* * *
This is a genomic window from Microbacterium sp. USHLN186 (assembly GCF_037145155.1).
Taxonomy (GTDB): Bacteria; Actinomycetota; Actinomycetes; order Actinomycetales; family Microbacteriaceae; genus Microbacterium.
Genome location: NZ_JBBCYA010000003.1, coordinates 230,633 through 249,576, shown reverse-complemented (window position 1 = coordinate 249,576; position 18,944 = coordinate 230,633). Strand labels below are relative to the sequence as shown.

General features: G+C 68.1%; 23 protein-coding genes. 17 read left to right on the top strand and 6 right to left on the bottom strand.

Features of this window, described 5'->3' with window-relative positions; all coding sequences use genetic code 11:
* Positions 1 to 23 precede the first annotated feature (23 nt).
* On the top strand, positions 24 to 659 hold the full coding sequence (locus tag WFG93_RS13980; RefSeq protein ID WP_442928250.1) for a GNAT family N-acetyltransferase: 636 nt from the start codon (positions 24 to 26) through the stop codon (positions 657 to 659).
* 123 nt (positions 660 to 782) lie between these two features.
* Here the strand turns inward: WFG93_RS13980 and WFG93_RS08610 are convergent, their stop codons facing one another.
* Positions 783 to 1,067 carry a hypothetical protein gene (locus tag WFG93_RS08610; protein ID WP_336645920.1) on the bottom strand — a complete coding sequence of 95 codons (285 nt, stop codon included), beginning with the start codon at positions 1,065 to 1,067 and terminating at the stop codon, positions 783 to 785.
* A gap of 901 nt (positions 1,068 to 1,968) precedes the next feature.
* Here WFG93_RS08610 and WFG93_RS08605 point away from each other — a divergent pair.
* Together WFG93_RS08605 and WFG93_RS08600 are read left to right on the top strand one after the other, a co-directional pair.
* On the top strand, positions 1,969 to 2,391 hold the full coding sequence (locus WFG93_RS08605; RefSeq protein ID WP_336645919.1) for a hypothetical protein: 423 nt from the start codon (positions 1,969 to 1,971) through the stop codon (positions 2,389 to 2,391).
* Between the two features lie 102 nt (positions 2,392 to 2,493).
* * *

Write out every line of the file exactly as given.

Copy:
This is a genomic window from Microbacterium sp. USHLN186 (assembly GCF_037145155.1).
Taxonomy (GTDB): Bacteria; Actinomycetota; Actinomycetes; order Actinomycetales; family Microbacteriaceae; genus Microbacterium.
Genome location: NZ_JBBCYA010000003.1, coordinates 230,633 through 249,576, shown reverse-complemented (window position 1 = coordinate 249,576; position 18,944 = coordinate 230,633). Strand labels below are relative to the sequence as shown.

General features: G+C 68.1%; 23 protein-coding genes. 17 read left to right on the top strand and 6 right to left on the bottom strand.

Features of this window, described 5'->3' with window-relative positions; all coding sequences use genetic code 11:
* Positions 1 to 23 precede the first annotated feature (23 nt).
* On the top strand, positions 24 to 659 hold the full coding sequence (locus tag WFG93_RS13980; RefSeq protein ID WP_442928250.1) for a GNAT family N-acetyltransferase: 636 nt from the start codon (positions 24 to 26) through the stop codon (positions 657 to 659).
* 123 nt (positions 660 to 782) lie between these two features.
* Here the strand turns inward: WFG93_RS13980 and WFG93_RS08610 are convergent, their stop codons facing one another.
* Positions 783 to 1,067 carry a hypothetical protein gene (locus tag WFG93_RS08610; protein ID WP_336645920.1) on the bottom strand — a complete coding sequence of 95 codons (285 nt, stop codon included), beginning with the start codon at positions 1,065 to 1,067 and terminating at the stop codon, positions 783 to 785.
* A gap of 901 nt (positions 1,068 to 1,968) precedes the next feature.
* Here WFG93_RS08610 and WFG93_RS08605 point away from each other — a divergent pair.
* Together WFG93_RS08605 and WFG93_RS08600 are read left to right on the top strand one after the other, a co-directional pair.
* On the top strand, positions 1,969 to 2,391 hold the full coding sequence (locus WFG93_RS08605; RefSeq protein ID WP_336645919.1) for a hypothetical protein: 423 nt from the start codon (positions 1,969 to 1,971) through the stop codon (positions 2,389 to 2,391).
* Between the two features lie 102 nt (positions 2,392 to 2,493).